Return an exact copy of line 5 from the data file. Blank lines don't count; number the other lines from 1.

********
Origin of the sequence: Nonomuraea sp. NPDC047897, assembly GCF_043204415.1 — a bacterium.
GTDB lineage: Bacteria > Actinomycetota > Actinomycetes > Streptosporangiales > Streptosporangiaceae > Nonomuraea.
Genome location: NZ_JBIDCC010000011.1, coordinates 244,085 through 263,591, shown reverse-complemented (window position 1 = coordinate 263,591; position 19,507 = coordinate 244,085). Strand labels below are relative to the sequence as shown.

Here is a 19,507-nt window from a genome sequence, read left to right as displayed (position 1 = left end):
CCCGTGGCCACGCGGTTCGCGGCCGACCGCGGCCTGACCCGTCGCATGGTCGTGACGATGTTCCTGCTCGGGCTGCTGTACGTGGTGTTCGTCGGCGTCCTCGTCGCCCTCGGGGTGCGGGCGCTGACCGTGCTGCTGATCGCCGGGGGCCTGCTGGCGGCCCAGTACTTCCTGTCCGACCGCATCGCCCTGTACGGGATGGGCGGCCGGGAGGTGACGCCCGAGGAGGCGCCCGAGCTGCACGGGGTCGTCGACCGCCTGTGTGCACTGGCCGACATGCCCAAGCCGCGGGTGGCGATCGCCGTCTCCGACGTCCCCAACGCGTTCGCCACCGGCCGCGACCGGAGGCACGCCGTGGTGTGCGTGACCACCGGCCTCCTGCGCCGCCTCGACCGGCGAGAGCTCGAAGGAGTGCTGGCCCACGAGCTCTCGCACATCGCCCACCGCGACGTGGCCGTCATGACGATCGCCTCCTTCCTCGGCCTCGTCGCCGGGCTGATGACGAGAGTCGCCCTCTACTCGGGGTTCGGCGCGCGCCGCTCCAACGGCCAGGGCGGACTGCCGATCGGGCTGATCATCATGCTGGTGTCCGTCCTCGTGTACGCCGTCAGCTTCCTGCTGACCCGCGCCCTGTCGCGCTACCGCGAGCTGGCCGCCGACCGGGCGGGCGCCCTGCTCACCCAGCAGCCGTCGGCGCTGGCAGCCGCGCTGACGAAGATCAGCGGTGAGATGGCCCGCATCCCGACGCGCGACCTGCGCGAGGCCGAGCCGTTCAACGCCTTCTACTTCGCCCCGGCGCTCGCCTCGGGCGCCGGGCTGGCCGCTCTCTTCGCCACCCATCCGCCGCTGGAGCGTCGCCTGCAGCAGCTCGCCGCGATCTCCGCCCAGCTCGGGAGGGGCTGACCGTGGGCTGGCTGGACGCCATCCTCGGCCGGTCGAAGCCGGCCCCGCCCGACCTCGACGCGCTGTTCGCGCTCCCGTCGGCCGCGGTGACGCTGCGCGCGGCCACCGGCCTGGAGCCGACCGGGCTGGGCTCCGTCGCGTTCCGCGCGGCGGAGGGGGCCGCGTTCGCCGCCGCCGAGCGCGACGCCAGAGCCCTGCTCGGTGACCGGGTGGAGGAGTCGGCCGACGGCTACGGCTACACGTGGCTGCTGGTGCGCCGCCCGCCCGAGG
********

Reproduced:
CCCGTGGCCACGCGGTTCGCGGCCGACCGCGGCCTGACCCGTCGCATGGTCGTGACGATGTTCCTGCTCGGGCTGCTGTACGTGGTGTTCGTCGGCGTCCTCGTCGCCCTCGGGGTGCGGGCGCTGACCGTGCTGCTGATCGCCGGGGGCCTGCTGGCGGCCCAGTACTTCCTGTCCGACCGCATCGCCCTGTACGGGATGGGCGGCCGGGAGGTGACGCCCGAGGAGGCGCCCGAGCTGCACGGGGTCGTCGACCGCCTGTGTGCACTGGCCGACATGCCCAAGCCGCGGGTGGCGATCGCCGTCTCCGACGTCCCCAACGCGTTCGCCACCGGCCGCGACCGGAGGCACGCCGTGGTGTGCGTGACCACCGGCCTCCTGCGCCGCCTCGACCGGCGAGAGCTCGAAGGAGTGCTGGCCCACGAGCTCTCGCACATCGCCCACCGCGACGTGGCCGTCATGACGATCGCCTCCTTCCTCGGCCTCGTCGCCGGGCTGATGACGAGAGTCGCCCTCTACTCGGGGTTCGGCGCGCGCCGCTCCAACGGCCAGGGCGGACTGCCGATCGGGCTGATCATCATGCTGGTGTCCGTCCTCGTGTACGCCGTCAGCTTCCTGCTGACCCGCGCCCTGTCGCGCTACCGCGAGCTGGCCGCCGACCGGGCGGGCGCCCTGCTCACCCAGCAGCCGTCGGCGCTGGCAGCCGCGCTGACGAAGATCAGCGGTGAGATGGCCCGCATCCCGACGCGCGACCTGCGCGAGGCCGAGCCGTTCAACGCCTTCTACTTCGCCCCGGCGCTCGCCTCGGGCGCCGGGCTGGCCGCTCTCTTCGCCACCCATCCGCCGCTGGAGCGTCGCCTGCAGCAGCTCGCCGCGATCTCCGCCCAGCTCGGGAGGGGCTGACCGTGGGCTGGCTGGACGCCATCCTCGGCCGGTCGAAGCCGGCCCCGCCCGACCTCGACGCGCTGTTCGCGCTCCCGTCGGCCGCGGTGACGCTGCGCGCGGCCACCGGCCTGGAGCCGACCGGGCTGGGCTCCGTCGCGTTCCGCGCGGCGGAGGGGGCCGCGTTCGCCGCCGCCGAGCGCGACGCCAGAGCCCTGCTCGGTGACCGGGTGGAGGAGTCGGCCGACGGCTACGGCTACACGTGGCTGCTGGTGCGCCGCCCGCCCGAGG